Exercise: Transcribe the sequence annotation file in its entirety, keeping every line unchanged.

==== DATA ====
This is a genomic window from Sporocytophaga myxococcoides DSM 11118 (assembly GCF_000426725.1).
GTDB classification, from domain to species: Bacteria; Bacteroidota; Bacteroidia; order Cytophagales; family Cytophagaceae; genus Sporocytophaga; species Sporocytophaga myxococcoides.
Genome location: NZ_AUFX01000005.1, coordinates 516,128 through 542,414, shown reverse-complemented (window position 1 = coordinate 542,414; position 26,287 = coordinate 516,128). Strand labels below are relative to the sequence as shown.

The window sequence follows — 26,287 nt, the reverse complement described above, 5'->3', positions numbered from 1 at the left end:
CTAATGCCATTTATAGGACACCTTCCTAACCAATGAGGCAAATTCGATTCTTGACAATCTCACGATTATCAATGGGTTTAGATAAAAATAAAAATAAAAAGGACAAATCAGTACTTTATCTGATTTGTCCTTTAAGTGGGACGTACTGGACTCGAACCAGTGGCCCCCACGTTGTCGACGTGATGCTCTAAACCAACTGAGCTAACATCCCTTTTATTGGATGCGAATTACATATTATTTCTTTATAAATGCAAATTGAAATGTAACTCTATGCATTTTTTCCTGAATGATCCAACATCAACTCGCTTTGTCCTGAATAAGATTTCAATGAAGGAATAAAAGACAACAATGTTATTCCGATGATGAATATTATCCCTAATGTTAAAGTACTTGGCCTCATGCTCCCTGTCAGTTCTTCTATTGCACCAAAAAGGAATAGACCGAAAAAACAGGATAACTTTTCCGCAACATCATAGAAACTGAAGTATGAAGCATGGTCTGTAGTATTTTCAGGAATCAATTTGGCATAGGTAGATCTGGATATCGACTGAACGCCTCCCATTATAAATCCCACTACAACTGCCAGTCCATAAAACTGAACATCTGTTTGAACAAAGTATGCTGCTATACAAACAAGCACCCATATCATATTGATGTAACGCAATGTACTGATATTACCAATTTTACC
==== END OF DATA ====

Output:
This is a genomic window from Sporocytophaga myxococcoides DSM 11118 (assembly GCF_000426725.1).
GTDB classification, from domain to species: Bacteria; Bacteroidota; Bacteroidia; order Cytophagales; family Cytophagaceae; genus Sporocytophaga; species Sporocytophaga myxococcoides.
Genome location: NZ_AUFX01000005.1, coordinates 516,128 through 542,414, shown reverse-complemented (window position 1 = coordinate 542,414; position 26,287 = coordinate 516,128). Strand labels below are relative to the sequence as shown.

The window sequence follows — 26,287 nt, the reverse complement described above, 5'->3', positions numbered from 1 at the left end:
CTAATGCCATTTATAGGACACCTTCCTAACCAATGAGGCAAATTCGATTCTTGACAATCTCACGATTATCAATGGGTTTAGATAAAAATAAAAATAAAAAGGACAAATCAGTACTTTATCTGATTTGTCCTTTAAGTGGGACGTACTGGACTCGAACCAGTGGCCCCCACGTTGTCGACGTGATGCTCTAAACCAACTGAGCTAACATCCCTTTTATTGGATGCGAATTACATATTATTTCTTTATAAATGCAAATTGAAATGTAACTCTATGCATTTTTTCCTGAATGATCCAACATCAACTCGCTTTGTCCTGAATAAGATTTCAATGAAGGAATAAAAGACAACAATGTTATTCCGATGATGAATATTATCCCTAATGTTAAAGTACTTGGCCTCATGCTCCCTGTCAGTTCTTCTATTGCACCAAAAAGGAATAGACCGAAAAAACAGGATAACTTTTCCGCAACATCATAGAAACTGAAGTATGAAGCATGGTCTGTAGTATTTTCAGGAATCAATTTGGCATAGGTAGATCTGGATATCGACTGAACGCCTCCCATTATAAATCCCACTACAACTGCCAGTCCATAAAACTGAACATCTGTTTGAACAAAGTATGCTGCTATACAAACAAGCACCCATATCATATTGATGTAACGCAATGTACTGATATTACCAATTTTACC